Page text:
• Be clear and firm and don't negotiate.

"You need to leave the circle now," gives a precise direction. "You were talking and jabbing your pencil, etc." gives too much information, and opens the teacher up to argument: "I was not! He was, too!"

A consequence needs to be logically related to the students' actions.

  • It helps children see a cause and effect. (For example, when you talk, your work doesn't get done.)
  • It references the rules. ("What do our rules say about name-calling?")
  • It focuses on the specific problems created when rules are broken. ("When you tell me you're going to the bathroom and instead you fool around in the hall, what happens to our trust?")
  • It focuses on individual responsibility and accountability for helping preserve a safe learning community. (A student ignores the signal for quiet and keeps on talking with a neighbor. The teacher points out that the signal is a way to make sure everyone can receive directions quickly. It keeps everyone safe. Thus this student needs to see that his or her behavior is not responsible. The teacher implements a short time-out period for the student to recover controls and observe the limits. Later, the teacher perhaps will arrange a practice time so the student can return to the group and show by hid or her actions the "signal" procedures.)

A consequence should be something the teacher and student can follow through on.

  • There is a reasonable follow-through action expected by the student. (A student who is not looking where he or she is going spills paint all over the floor. The student will help clean it up, but is not expected to mop the entire class, the hall, and the lunchroom as well.)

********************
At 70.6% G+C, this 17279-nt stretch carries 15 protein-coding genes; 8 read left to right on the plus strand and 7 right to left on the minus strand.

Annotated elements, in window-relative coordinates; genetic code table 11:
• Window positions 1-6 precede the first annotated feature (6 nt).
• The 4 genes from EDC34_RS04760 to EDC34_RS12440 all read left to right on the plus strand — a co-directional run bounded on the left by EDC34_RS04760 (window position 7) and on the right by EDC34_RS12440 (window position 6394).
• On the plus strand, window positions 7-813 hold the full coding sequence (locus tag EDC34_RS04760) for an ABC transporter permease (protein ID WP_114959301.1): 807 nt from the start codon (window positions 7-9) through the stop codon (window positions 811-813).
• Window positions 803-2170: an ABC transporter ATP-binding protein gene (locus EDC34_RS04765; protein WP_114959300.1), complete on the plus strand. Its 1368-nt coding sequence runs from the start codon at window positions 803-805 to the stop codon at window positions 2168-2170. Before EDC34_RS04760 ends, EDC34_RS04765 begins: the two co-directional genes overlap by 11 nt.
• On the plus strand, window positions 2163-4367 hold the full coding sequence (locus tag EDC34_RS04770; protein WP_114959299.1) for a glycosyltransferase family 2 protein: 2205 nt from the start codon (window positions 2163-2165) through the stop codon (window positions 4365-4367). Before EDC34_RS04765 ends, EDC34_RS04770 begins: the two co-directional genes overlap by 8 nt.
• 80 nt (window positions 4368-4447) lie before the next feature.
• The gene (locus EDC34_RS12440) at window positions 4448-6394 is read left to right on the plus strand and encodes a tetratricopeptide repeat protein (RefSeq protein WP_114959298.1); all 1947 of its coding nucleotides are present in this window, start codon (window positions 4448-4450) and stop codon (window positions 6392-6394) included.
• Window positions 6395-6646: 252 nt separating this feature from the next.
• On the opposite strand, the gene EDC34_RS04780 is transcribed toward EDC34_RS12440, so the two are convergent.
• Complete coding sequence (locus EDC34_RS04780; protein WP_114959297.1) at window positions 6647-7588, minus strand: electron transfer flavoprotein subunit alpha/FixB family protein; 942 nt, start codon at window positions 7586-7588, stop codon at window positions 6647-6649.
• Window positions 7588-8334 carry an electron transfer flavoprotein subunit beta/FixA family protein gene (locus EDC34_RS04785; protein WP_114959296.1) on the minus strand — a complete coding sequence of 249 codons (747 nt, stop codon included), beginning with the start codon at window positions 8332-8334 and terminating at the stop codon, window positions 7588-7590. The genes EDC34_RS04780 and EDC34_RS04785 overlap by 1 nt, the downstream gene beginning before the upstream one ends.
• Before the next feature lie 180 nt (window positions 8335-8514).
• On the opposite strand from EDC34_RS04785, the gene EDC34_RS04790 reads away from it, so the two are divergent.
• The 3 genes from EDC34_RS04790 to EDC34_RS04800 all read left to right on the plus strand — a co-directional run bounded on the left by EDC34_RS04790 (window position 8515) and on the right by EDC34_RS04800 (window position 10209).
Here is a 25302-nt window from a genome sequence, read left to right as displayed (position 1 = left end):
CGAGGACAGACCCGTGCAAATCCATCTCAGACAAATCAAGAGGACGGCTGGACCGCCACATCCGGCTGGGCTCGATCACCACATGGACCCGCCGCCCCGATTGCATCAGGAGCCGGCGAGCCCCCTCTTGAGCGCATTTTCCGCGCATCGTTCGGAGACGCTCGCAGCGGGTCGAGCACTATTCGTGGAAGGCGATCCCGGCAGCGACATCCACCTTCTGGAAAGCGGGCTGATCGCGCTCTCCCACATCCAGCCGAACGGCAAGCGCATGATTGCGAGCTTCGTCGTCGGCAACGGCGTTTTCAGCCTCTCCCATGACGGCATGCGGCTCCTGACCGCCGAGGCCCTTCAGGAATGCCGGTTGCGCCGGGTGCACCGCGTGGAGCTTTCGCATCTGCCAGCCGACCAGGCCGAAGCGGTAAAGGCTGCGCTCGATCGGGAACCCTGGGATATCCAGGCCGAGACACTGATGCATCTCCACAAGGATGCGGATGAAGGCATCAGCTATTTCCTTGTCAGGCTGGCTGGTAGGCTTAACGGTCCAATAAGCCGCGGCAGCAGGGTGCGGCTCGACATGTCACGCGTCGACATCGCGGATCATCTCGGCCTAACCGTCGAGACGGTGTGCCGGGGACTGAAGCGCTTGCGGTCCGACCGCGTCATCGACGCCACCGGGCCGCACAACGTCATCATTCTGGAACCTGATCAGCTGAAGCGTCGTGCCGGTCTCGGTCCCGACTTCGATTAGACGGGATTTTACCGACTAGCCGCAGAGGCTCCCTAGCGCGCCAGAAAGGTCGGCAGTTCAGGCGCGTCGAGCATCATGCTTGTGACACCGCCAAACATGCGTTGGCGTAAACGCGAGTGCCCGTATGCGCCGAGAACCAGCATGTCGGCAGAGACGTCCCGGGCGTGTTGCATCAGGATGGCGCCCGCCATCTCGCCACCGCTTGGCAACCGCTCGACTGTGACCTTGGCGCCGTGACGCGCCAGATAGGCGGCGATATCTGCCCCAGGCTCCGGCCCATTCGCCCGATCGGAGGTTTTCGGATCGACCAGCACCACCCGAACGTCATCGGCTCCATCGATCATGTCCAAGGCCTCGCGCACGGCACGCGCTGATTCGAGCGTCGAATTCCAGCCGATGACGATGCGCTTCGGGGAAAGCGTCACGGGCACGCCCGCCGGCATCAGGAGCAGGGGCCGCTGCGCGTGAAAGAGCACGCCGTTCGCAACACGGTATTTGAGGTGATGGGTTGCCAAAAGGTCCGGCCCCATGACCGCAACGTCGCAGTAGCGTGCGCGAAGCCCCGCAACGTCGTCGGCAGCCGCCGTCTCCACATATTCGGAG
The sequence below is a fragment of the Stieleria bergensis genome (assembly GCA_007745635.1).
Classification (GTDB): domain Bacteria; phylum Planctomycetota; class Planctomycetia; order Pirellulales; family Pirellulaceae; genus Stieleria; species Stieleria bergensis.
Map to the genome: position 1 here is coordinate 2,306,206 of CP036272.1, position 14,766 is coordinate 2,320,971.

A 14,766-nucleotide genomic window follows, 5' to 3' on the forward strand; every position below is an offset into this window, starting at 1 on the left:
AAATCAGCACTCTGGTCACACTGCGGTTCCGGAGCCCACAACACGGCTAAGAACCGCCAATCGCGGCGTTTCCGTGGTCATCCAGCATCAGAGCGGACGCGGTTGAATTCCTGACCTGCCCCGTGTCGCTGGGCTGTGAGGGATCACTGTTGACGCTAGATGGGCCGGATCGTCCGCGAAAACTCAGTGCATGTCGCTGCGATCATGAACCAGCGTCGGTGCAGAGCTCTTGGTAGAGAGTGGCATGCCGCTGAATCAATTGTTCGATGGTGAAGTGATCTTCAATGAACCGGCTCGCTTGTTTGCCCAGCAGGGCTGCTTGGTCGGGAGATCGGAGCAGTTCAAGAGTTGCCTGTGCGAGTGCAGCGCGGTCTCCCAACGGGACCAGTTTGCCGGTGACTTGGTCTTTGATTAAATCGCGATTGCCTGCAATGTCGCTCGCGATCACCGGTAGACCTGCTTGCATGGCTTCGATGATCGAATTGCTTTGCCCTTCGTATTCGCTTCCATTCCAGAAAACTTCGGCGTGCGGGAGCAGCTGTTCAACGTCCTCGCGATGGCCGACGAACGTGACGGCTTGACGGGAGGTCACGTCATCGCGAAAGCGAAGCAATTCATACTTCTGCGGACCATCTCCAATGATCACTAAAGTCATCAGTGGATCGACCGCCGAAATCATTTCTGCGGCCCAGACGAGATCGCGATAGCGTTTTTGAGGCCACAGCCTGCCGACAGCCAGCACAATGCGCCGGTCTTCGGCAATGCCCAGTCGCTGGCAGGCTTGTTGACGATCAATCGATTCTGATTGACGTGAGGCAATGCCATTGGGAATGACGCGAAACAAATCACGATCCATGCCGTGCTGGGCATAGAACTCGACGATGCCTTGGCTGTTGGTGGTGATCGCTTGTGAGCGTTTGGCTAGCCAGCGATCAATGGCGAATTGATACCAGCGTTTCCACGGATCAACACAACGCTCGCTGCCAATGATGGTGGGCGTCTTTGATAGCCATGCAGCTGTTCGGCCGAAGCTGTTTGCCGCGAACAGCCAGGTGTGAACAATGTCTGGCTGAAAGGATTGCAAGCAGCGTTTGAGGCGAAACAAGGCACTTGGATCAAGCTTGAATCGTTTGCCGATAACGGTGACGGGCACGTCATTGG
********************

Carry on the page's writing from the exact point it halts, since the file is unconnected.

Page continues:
• There is a clear time frame that is appropriate to the developmental age of the student and the behaviors of the student. (A two-minute time out might or might not give a student time to recover controls. If the student returns to the group before he or she has truly regulated the behavior or while he or she is still pouting and angry, it is likely the misbehaviors will quickly resume.)
  • Time frame makes sense -- it is not too long and thus harsh, or too short and thus ineffective. (A student sent on an errand gets caught playing with the water fountain in the hall. The student loses the privileges of running errands for a few days or the rest of the week -- depending on the behavior, prior experience, and so on -- but not for a month or forever!) Remember, children need on-going opportunities to learn from their mistakes, develop their self-controls, and regain trust.
  • The teacher is prepared to follow-through and implement. (Told that homework that isn't handed in has to be made up after school or before school begins, teachers need to check the homework and reinforce expectations, as well as be realistic about their own time availability and parent communication. No empty threats!)

In sum, logical consequences applied with respect, relevancy, and realistic guidelines help children understand the consequences of their own choices and, hopefully, help them learn from their mistakes.


Additional Resources

* Charney, Ruth. Teaching Children to Care, Revised Edition. NEFC

* Brady, Fortin, Porter, Wood. Rules in School, NEFC

* Logical Consequences, Not Punishment